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If a non-custodial parent moves closer to their child, can that parent seek a modification of their custody and parenting time schedule?

When a parent seeks a modification in their custody and parenting time arrangement, the Court focuses on two components:

1) whether there is a change in circumstance warranting a modification of the schedule; and
2) whether it is in the child’s best interests to modify the schedule.

In the recent unpublished Appellate Division case of J.C. v. J.B., the Appellate Division addressed whether one parent’s move to be closer to their child can be considered a change in circumstance.   In that case, the parties were divorced in July of 2014 and then moved to different towns, which were ninety minutes apart from each other.  Approximately five years after the divorce, the parties’ child was going into first grade and mother was concerned about the parenting time arrangement.  To address the mother’s concerns, the father relocated to the same town as the mother.  As a result, the Court found that the father’s move to the mother’s town was a change in circumstance and, based on the best interests of the child, increased the father’s parenting time.

Based on this recent case, a move closer to your child can certainly be viewed by the Court as a change in circumstance.  However, the Court still needs to determine whether it is in the child’s best interests to modify such schedule.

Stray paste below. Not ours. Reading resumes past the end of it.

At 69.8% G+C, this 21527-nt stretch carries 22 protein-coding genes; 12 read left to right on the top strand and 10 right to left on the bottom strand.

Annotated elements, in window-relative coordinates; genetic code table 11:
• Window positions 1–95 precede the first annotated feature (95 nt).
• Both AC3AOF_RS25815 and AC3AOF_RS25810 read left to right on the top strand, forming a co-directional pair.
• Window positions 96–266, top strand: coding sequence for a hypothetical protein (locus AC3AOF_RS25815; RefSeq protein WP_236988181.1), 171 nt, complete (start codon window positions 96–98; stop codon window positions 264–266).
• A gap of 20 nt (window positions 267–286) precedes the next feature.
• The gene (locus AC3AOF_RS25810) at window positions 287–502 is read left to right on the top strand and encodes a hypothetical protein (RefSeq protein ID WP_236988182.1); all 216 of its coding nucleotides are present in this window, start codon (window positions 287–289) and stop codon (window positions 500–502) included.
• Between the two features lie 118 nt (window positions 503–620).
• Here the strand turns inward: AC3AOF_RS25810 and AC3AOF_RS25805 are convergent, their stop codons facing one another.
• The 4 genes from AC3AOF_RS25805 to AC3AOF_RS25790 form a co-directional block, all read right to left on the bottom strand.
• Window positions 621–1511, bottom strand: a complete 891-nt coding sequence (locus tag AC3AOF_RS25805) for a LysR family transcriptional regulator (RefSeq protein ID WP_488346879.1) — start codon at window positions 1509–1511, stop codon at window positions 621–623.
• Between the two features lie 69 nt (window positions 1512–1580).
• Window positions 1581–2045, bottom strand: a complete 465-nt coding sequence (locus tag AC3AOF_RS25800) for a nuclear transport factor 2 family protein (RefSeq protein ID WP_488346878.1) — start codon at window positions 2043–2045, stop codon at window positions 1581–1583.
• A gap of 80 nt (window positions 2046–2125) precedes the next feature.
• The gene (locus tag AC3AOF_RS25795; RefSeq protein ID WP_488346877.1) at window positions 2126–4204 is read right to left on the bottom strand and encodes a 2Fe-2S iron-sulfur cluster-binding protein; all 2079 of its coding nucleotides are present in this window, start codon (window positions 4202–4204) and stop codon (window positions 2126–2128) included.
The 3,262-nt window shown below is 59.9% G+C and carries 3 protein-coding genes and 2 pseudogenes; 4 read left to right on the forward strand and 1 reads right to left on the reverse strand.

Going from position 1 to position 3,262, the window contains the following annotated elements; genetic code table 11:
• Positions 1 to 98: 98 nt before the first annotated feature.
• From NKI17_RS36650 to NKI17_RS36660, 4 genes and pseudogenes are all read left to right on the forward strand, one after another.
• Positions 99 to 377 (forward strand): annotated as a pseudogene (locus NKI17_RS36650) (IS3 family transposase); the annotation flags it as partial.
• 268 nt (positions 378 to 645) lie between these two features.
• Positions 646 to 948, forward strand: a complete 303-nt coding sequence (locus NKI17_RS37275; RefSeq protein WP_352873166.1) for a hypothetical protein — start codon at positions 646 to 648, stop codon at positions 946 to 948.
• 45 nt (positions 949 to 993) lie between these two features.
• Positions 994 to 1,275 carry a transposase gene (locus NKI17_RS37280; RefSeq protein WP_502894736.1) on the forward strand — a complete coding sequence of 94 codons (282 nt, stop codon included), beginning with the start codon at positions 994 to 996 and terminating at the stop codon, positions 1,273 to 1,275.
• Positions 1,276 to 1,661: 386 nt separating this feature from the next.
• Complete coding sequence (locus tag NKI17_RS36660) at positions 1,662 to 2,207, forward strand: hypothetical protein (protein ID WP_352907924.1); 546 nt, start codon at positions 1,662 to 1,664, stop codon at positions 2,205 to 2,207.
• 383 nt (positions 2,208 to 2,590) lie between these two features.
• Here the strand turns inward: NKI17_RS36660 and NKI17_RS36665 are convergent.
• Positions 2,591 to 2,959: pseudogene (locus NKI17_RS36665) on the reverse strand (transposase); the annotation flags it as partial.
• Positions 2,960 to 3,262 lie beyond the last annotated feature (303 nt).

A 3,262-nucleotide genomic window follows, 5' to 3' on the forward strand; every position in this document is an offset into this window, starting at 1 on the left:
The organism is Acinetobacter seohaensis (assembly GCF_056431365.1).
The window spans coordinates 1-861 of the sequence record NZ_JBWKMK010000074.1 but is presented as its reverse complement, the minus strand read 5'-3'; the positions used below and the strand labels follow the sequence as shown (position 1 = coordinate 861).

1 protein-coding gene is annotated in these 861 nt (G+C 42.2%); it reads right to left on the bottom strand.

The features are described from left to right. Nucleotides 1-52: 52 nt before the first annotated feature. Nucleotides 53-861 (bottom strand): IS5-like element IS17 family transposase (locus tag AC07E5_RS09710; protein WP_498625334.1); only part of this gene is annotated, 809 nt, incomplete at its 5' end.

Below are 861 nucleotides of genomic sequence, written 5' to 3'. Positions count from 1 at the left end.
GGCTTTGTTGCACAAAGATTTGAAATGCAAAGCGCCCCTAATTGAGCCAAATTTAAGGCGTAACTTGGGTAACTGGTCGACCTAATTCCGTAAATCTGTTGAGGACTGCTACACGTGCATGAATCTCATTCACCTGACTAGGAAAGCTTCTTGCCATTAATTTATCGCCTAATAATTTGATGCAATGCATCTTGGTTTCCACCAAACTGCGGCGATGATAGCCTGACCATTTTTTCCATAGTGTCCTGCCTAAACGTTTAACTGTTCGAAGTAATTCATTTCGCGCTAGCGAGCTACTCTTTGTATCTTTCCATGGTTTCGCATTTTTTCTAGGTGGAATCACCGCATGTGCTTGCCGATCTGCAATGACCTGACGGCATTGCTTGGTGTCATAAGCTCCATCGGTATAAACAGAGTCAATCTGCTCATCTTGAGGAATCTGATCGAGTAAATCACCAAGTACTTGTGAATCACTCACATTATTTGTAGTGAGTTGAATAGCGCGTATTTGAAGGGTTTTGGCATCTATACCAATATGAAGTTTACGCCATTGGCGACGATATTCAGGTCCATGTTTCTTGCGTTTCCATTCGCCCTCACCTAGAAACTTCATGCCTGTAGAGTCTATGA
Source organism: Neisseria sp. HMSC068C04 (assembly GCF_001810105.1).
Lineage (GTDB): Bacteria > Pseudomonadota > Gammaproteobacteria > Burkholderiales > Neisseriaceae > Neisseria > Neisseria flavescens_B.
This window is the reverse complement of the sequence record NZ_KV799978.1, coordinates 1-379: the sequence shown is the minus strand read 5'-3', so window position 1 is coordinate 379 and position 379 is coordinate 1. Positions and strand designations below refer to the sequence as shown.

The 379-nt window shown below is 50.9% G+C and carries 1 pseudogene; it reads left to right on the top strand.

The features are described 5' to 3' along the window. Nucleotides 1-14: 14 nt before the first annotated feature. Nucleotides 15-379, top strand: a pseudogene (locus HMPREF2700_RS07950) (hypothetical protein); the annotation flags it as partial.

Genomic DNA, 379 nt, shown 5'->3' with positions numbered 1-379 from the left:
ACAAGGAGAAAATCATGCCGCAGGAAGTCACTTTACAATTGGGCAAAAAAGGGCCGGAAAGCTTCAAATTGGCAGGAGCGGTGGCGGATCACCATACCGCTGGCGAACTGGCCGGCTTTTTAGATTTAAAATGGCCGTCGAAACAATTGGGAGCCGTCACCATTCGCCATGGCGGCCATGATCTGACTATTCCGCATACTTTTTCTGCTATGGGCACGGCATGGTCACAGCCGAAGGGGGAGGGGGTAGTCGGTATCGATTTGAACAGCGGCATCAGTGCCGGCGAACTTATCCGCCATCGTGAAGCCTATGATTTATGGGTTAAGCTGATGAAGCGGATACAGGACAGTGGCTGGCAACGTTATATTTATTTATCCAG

In order to decide if a schedule change is in the best interests of the child, the Court will consider the following factors:

  1. The parents’ ability to agree, communicate and cooperate in matters relating to the child
  2. The parents’ willingness to accept custody and any history of unwillingness to allow parenting time not based on substantiated abuse;
  3. The interaction and relationship of the child with its parents and siblings;
  4. The history of domestic violence, if any;
  5. The safety of the child and the safety of either parent from physical abuse by the other parent;
  6. The preference of the child when of sufficient age and capacity to reason so as to form an intelligent decision;
  7. The needs of the child;
  8. The stability of the home environment offered;
  9. The quality and continuity of the child’s education;
  10. The fitness of the parents;
  11. The geographical proximity of the parents’ homes;
  12. The extent and quality of the time spent with the child prior to or subsequent to the separation;
  13. The parents’ employment responsibilities; and
  14. The age and number of children.

There is no straight forward answer in these cases. The Court will use these factors to make a decision based on the unique facts of each case. 

If you have any questions related to custody and parenting time modifications, please call Townsend, Tomaio & Newmark to speak with an experienced attorney to guide you through this process.

By Kevin W. Ku, Esq.